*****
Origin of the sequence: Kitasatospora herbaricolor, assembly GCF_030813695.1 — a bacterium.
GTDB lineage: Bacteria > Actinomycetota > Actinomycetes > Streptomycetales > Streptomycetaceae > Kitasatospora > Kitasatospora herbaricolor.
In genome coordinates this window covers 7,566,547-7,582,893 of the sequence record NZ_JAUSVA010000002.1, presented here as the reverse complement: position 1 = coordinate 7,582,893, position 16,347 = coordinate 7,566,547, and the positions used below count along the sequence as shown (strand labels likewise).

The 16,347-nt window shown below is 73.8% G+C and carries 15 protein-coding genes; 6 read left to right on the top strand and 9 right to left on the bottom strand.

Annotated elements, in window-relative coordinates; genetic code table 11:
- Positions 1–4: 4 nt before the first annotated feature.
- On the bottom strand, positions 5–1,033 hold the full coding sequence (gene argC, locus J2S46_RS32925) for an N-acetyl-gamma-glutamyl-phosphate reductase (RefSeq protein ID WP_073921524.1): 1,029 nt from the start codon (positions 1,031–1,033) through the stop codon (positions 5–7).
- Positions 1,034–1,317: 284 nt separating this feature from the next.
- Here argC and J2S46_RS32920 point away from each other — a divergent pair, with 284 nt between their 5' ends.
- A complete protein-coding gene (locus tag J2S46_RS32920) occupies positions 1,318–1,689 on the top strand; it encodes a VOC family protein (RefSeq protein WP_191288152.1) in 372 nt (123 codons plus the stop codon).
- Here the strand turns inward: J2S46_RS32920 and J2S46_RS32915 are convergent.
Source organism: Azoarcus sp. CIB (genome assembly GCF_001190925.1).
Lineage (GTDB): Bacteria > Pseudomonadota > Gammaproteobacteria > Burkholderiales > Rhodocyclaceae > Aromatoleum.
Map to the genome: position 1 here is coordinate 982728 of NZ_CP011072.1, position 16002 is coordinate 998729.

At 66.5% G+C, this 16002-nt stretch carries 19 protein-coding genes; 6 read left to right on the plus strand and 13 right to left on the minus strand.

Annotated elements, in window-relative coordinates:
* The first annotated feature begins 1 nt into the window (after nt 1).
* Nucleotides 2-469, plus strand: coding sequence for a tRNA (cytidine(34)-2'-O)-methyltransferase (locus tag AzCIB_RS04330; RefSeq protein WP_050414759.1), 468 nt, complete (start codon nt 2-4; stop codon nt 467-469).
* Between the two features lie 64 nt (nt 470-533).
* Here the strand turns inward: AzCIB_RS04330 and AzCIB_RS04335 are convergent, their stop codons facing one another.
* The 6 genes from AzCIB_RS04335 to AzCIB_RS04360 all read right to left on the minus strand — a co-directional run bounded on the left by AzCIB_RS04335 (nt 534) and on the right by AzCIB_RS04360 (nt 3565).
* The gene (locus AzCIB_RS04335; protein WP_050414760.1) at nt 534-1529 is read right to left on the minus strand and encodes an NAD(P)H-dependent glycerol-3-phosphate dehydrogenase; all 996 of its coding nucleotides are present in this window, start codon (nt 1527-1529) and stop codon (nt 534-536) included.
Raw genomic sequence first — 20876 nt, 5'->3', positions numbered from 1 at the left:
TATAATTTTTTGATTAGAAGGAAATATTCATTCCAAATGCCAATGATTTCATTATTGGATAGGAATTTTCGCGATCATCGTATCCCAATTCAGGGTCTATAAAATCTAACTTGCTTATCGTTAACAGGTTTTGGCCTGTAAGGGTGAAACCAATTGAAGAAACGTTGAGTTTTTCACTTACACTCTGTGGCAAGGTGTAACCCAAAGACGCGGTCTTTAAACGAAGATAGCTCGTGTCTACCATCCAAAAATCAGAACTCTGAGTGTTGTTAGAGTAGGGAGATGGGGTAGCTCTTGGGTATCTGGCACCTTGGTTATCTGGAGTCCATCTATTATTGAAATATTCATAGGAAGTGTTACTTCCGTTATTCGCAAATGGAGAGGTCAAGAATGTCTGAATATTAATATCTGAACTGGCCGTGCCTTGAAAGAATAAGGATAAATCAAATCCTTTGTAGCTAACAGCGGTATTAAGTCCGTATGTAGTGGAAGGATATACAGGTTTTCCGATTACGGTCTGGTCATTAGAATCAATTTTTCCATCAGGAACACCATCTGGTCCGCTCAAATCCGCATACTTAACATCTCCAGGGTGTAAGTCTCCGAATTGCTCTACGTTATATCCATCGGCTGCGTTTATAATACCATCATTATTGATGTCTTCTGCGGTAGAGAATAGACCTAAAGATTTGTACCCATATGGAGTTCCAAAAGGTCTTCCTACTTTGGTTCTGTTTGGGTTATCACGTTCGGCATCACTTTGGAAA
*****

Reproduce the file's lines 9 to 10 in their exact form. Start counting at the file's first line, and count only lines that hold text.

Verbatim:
- Here argC and J2S46_RS32920 point away from each other — a divergent pair, with 284 nt between their 5' ends.
- A complete protein-coding gene (locus tag J2S46_RS32920) occupies positions 1,318–1,689 on the top strand; it encodes a VOC family protein (RefSeq protein WP_191288152.1) in 372 nt (123 codons plus the stop codon).